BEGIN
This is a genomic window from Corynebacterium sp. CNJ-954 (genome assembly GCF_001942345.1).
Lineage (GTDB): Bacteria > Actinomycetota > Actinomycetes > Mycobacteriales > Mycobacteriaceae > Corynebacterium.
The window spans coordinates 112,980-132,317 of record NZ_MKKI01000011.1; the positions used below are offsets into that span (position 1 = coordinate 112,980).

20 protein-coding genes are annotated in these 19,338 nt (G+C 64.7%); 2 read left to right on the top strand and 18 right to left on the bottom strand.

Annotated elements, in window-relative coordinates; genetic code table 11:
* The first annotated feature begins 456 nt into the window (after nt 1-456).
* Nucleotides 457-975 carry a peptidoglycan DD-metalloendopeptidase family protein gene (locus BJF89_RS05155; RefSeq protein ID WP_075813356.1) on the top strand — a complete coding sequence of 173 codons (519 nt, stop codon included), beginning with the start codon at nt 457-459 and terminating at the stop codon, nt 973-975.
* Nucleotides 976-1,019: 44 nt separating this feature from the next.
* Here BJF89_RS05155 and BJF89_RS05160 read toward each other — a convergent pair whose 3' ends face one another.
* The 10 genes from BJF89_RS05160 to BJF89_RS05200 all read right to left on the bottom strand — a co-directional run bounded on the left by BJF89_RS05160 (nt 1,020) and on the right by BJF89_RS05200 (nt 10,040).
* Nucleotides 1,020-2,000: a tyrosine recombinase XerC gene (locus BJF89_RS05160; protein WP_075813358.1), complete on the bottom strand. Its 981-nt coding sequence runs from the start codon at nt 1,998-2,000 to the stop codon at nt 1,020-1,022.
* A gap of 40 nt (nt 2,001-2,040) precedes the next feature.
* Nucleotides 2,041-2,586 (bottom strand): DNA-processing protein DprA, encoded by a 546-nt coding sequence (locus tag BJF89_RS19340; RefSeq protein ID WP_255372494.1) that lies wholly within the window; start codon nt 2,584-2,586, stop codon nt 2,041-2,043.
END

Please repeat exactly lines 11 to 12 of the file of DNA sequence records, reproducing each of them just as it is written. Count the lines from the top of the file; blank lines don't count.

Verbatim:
* Nucleotides 1,020-2,000: a tyrosine recombinase XerC gene (locus BJF89_RS05160; protein WP_075813358.1), complete on the bottom strand. Its 981-nt coding sequence runs from the start codon at nt 1,998-2,000 to the stop codon at nt 1,020-1,022.
* A gap of 40 nt (nt 2,001-2,040) precedes the next feature.